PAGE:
Which Business Structure Is Right?

Should I form a C-Corp, S-Corp or LLC?

Why incorporation is necessary

Incorporating is essential to the success of any business. The process of incorporating entails the preparation of certain documents, including a document referred to as the "Articles of Incorporation," and filing the documents with the Secretary of State. (For an LLC, the main document used to incorporate is referred to as the “Articles of Organization.”)

Below is an explanation of why it is necessary for every business to incorporate. In my opinion, the two primary advantages of incorporation are discussed, as are the risks involved in operating an unincorporated business.

Shield yourself from liability

The most important reason to incorporate your business is to protect yourself from business liabilities. If you are operating an unincorporated business, its creditors may be able to reach your personal assets. Assets such as your personal residence and personal bank account can be used to pay business debts or to satisfy a lawsuit against your business. If you incorporate, business creditors cannot reach your personal assets, as an incorporated business and its owners are separate entities.

Gain tax advantages

If you incorporate your business, there are tax deductions for a wide variety of operating costs which will substantially cut back your company's overall tax liability. These deductions may include the cost of materials/production, employee wages, the cost of insurance, the cost of retirement plans, as well as business travel and entertainment expenses.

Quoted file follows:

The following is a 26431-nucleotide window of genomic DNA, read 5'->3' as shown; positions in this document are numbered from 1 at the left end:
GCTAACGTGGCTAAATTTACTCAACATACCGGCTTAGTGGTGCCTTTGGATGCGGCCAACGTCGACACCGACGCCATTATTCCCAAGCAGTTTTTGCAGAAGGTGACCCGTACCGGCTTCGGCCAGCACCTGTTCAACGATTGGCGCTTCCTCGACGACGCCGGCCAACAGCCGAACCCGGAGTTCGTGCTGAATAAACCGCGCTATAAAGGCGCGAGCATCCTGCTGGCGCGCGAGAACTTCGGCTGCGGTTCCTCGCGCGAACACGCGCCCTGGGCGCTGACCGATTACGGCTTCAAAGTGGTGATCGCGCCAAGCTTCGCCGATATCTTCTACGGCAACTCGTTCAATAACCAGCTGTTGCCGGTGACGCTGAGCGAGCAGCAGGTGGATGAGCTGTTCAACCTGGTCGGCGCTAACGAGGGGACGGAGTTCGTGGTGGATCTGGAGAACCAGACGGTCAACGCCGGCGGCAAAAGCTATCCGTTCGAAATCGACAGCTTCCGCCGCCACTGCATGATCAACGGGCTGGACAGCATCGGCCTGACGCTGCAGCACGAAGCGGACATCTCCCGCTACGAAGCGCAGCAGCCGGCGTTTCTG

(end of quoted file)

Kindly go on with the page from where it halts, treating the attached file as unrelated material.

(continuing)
All Corporations and LLCs generally shield their shareholders from personal liability arising from business debts and business lawsuits.


Traditional and most common type of corporation is generally taxed more than S-Corp or LLC.


  • Limits personal liability from business debts and business lawsuits
  • No restrictions on ownership
  • Easy to transfer stock
  • C-Corporations can offer public stock
  • Formation state fee may be less than LLC


  • Profits are "double taxed" meaning taxed at corporate and individual level

Companies that choose to be C-Corporations are often:

  • Large companies
  • Publicly traded companies
  • Companies that are seeking investment from passive investors who prefer to not be taxed as company grows


Similar to C-Corp, with some advantages for qualified small businesses.


  • Limits personal liability from business debts and business lawsuits
  • Potentially favorable taxation; avoids the "double tax" of a C-Corp
  • May also avoid the "self-employment tax" that is common for most LLCs


  • No more than 100 company shareholders
  • All shareholders must be U.S. citizens or lawful permanent residents and not other corporations or LLCs

Companies that choose to be S-Corporations are often:

  • Selling products (retail, wholesale)
  • Selling services with employees and or independent contractors
    Service companies with no employees are often LLCs

LLC (Limited Liability Company)

The newest type of company with the most flexible management structure.


  • Limits personal liability from business debts and business lawsuits
  • No restrictions on ownership
  • Formation and ownership requirements are less stringent than with C-Corp or S-Corp


  • Some states require LLCs to have more than one member
  • Transferring ownership is more complicated than with C-Corp or S-Corp
  • Potentially higher taxation than S-Corp

Companies that choose to be LLCs are often:

  • Service companies where the owner is providing a service, e.g. graphic/website design, dog walking, cleaning services
  • Real estate investment companies
  • Smaller companies with international investors
  • Smaller companies with entity investors
  • General investment companies